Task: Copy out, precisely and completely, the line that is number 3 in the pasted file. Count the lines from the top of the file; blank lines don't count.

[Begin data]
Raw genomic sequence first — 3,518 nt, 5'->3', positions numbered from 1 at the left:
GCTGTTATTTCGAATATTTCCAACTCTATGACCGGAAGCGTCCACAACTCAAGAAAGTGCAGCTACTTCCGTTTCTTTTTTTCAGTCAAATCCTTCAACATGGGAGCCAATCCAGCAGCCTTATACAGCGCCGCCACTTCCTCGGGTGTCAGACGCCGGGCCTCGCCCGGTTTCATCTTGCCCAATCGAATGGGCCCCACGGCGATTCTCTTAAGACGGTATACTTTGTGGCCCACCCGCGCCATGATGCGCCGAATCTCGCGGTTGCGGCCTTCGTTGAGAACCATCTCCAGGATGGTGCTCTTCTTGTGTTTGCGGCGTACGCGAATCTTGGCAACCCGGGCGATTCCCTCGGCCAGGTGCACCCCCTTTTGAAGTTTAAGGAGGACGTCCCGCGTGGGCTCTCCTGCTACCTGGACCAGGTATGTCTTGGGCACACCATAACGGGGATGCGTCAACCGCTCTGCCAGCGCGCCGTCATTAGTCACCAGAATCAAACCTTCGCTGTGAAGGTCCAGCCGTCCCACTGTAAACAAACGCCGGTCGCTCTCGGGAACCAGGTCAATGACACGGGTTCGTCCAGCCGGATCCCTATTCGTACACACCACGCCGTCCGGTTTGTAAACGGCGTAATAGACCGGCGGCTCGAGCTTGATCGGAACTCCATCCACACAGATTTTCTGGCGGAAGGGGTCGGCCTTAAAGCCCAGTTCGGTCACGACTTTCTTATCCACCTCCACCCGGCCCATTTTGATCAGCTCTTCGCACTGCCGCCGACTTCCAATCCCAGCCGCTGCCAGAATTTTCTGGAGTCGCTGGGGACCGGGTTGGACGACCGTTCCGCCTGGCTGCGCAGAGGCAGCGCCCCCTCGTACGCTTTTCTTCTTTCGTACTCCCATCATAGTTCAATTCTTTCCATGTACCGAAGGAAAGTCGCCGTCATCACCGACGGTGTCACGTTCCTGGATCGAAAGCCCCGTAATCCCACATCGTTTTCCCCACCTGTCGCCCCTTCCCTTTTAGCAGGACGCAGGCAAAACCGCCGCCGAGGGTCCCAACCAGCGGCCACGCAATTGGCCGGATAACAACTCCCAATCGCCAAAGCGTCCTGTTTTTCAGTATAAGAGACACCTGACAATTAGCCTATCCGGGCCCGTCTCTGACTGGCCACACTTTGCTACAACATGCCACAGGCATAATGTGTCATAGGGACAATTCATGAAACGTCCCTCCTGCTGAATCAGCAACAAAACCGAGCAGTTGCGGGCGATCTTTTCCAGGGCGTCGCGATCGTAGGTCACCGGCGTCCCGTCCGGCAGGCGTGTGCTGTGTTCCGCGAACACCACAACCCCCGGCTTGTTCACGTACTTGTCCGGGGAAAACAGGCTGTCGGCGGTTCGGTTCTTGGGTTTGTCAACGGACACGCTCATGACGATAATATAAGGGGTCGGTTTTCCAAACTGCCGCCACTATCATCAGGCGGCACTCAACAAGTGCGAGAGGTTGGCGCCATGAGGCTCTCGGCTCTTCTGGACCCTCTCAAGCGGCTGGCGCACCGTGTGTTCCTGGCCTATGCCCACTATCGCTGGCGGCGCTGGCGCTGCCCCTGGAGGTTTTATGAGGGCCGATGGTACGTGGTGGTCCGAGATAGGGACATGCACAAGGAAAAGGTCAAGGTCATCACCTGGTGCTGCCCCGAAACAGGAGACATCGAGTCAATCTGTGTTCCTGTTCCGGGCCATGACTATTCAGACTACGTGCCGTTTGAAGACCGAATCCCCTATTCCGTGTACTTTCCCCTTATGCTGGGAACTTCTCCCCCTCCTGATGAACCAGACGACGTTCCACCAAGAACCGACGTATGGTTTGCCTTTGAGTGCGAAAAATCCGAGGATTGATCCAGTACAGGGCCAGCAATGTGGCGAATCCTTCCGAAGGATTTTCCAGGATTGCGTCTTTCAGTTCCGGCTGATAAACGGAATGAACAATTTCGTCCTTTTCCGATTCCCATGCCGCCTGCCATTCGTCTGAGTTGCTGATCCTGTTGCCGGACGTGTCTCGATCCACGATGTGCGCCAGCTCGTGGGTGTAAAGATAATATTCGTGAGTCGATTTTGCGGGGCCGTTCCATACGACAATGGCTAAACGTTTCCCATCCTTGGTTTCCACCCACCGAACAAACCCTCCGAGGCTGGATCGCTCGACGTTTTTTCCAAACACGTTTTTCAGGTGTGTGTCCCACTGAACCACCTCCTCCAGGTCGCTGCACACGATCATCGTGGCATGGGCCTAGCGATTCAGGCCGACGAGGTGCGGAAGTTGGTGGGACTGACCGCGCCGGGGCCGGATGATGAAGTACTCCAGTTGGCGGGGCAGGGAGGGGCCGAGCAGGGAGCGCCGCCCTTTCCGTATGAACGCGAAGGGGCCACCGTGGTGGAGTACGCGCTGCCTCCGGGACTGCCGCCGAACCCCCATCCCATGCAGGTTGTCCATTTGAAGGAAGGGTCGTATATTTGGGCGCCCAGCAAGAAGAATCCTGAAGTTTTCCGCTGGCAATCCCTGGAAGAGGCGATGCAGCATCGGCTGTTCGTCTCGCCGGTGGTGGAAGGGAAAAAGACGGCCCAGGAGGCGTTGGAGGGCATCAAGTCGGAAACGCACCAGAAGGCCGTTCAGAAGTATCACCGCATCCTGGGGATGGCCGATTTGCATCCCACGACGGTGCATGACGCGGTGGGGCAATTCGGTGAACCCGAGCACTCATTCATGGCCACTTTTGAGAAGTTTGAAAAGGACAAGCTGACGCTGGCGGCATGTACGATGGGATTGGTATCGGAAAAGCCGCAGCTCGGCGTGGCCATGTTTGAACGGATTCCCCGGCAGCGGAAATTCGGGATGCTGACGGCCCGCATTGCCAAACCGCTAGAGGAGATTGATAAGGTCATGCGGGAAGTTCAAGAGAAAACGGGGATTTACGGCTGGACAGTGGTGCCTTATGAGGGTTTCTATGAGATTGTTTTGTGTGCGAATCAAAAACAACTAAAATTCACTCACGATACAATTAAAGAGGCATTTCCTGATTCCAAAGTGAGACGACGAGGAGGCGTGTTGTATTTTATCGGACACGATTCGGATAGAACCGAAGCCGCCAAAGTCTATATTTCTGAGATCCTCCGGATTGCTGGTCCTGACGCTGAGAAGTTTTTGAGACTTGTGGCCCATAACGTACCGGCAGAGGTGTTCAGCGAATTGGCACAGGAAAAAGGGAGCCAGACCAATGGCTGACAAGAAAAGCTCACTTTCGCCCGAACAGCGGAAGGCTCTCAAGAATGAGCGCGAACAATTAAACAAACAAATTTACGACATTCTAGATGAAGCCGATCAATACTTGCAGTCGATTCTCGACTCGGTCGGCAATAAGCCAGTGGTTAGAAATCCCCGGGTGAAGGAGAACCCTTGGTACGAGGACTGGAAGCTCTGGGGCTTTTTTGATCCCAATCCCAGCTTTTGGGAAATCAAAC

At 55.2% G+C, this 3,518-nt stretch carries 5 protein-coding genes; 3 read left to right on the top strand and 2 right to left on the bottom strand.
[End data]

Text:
At 55.2% G+C, this 3,518-nt stretch carries 5 protein-coding genes; 3 read left to right on the top strand and 2 right to left on the bottom strand.